Frankie Randall- First To Defeat Chavez- Died Wednesday
With the days dwindling down on 2020 comes the sad news that the fighter who holds the distinction of being the first to ever defeat Hall of Famer Julio Cesar Chavez has passed away.
Frankie Randall died in a Tennessee nursing home from complications from dementia, drug and alcohol abuse on Wednesday. He was 59.
Known as “The Surgeon,” Randall’s career began as an outstanding, multi-time Golden Glove amateur champion from Tennessee. But, he was denied a chance to represent the United States in the Olympics, when the U.S. boycotted the 1980 Moscow games.
Undaunted, Randall turned professional the next year and rattled off 23 straight pro wins rocketing up the rankings in the Super Lightweight division. He suffered his first pro loss to fellow, future World Champ, Edwin Rosario a 10-round decision in 1985.
However, Randall with his slick boxing style and fast combinations put himself in position for another potential World title chance, by eventually winning 17 fights in a row. That got him a shot in January, 1994 in Las Vegas for the WBC Super Lightweight Championship against Chavez.
The Mexican superstar had an astounding 89 – 0 – 1 record, when Randall out fought him over the course of a 12 round split-decision win.
It was not without controversy, as referee Richard Steele correctly deducted points from Chavez in two different rounds for low blows. Randall also scored an 11th round knock down that Chavez and his camp claimed was a slip. However, that knockdown turned out to be the difference in the fight by one point on one judge’s card, to have Randall’s hand raised in victory.
Randall became an even more massive favorite son in East Tennessee after the Chavez win. That’s where, he had followed in the footsteps of former Knoxville native and early 80s, WBA World Champ “Big John” Tate.
Just four months after the upset, Randall and Chavez had another controversial rematch that Randall was actually winning until an accidental butt cut Chavez and the fight was stopped for a technical decision in the eighth round.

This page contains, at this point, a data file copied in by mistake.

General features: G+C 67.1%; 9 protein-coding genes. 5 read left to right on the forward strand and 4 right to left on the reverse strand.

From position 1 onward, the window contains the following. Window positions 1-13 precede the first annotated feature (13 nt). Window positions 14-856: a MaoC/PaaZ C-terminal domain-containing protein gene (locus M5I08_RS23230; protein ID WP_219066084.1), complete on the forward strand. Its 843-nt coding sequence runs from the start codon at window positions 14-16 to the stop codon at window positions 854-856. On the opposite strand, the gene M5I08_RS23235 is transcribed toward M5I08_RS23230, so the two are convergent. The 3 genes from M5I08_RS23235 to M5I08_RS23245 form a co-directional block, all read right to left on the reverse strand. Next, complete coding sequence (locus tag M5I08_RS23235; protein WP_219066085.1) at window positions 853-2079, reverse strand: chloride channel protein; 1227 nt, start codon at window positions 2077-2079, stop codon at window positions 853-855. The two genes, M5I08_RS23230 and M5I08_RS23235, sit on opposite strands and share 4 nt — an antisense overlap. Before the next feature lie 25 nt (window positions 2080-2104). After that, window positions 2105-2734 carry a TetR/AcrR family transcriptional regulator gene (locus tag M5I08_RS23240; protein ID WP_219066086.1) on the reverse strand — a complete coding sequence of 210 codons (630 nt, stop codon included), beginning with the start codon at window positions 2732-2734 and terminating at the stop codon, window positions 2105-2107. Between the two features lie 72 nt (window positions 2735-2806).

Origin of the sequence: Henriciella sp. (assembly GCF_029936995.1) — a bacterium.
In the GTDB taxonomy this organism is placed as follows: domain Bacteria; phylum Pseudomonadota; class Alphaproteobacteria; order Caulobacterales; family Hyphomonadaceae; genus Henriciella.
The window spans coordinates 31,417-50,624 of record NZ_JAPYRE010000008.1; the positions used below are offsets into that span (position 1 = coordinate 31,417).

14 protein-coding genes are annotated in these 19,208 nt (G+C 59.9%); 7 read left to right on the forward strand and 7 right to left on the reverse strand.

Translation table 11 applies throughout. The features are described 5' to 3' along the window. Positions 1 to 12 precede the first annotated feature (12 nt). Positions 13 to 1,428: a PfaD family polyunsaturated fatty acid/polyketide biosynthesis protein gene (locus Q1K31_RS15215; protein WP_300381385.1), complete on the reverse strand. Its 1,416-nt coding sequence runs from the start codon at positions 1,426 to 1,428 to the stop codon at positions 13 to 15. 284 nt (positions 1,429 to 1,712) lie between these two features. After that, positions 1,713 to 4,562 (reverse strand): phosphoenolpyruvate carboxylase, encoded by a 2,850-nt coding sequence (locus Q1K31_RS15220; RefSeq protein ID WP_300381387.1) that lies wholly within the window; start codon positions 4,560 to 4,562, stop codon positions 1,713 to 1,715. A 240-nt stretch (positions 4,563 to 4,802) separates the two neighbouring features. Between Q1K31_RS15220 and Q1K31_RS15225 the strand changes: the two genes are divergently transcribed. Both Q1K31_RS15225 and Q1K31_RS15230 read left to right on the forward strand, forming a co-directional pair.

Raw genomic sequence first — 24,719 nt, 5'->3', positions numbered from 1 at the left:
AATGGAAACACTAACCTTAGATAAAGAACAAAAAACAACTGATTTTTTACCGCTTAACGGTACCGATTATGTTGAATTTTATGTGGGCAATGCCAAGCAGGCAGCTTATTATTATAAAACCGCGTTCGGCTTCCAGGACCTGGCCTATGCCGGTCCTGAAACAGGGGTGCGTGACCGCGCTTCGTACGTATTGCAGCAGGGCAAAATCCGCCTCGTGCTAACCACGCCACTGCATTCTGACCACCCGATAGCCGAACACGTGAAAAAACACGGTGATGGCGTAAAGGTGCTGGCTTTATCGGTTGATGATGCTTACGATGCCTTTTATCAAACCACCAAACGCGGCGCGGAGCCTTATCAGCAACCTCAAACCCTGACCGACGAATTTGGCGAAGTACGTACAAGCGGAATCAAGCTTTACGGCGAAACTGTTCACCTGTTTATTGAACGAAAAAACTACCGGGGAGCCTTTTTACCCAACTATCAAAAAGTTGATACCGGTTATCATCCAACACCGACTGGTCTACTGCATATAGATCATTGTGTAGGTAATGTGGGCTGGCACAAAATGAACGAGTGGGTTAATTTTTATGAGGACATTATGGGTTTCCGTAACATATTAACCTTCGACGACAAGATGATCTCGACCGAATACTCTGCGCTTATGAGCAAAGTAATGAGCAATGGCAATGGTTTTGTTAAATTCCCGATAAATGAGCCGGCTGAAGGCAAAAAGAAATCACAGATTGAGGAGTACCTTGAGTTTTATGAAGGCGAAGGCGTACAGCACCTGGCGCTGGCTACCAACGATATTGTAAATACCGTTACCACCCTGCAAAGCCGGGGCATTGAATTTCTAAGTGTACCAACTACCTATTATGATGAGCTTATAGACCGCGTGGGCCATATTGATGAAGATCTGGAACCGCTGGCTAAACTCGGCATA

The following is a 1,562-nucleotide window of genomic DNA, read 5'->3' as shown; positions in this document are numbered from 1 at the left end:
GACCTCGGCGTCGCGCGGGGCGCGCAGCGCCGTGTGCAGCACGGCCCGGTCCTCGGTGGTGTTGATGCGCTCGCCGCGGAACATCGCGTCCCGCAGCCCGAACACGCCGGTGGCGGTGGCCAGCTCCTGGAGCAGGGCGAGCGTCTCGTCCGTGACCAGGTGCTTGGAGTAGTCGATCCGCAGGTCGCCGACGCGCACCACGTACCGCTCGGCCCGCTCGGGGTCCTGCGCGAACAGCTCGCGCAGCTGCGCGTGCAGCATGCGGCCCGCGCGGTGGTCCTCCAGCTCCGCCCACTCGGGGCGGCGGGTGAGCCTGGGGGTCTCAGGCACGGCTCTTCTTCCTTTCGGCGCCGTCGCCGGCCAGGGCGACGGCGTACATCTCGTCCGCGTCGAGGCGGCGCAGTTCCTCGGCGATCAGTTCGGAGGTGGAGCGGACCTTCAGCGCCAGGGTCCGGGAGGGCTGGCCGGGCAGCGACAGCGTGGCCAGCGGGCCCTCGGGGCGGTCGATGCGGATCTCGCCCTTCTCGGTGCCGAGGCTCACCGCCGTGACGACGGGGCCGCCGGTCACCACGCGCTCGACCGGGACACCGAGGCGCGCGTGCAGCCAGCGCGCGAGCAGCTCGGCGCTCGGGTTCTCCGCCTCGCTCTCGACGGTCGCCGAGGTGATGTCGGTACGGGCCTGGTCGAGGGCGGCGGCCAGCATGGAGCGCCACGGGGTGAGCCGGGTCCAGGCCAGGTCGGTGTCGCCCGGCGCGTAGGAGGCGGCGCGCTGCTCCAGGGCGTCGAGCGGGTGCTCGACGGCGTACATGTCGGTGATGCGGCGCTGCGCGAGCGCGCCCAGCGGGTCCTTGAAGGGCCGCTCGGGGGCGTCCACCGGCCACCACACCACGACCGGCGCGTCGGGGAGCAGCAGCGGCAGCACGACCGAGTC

There was also an obscure rule from the WBC that Randall had to be penalized for the accidental butt stopping the fight and the judges were then to score the 8th round. And because of that deduction, one judge’s card flipped in favor of Chavez to win on an 8 round technical split decision and regain his title.
Randall captured the WBA version of the 130 lb. title in his next fight and defended it twice before losing it.
Unfortunately, for Randall those two losses signaled a downward spiral, where he not only repeatedly lost but was being knocked out or stopped over and over, again. At one point in the late 90s and early 2000s, Randall lost seven fights in a row most by KO. He suffered KO or stoppage in four defeats in his final five fights before before finally retiring in July of 2005.
Those KO losses coupled with his known drug and alcohol abuse later in his career and post boxing life contributed to his mental problems.
Randall’s son had given an interview with Ring TV earlier this year saying that his father was in dire mental and physical situation in the Tennessee facility that said in part,
“It has been hard to watch my father become a shell of what he used to be. It almost seems like he is stuck in time. I feel like he will wake up and be his normal self again, but that is not the case – this is a new fight. People will remember Frankie Randall the boxer, but it’s my dad, my hero, just sitting there, slowing down. It’s been a challenge, and the challenge has become my fight.”
The same fighting spirit that made Frankie Randall a three time World Champ.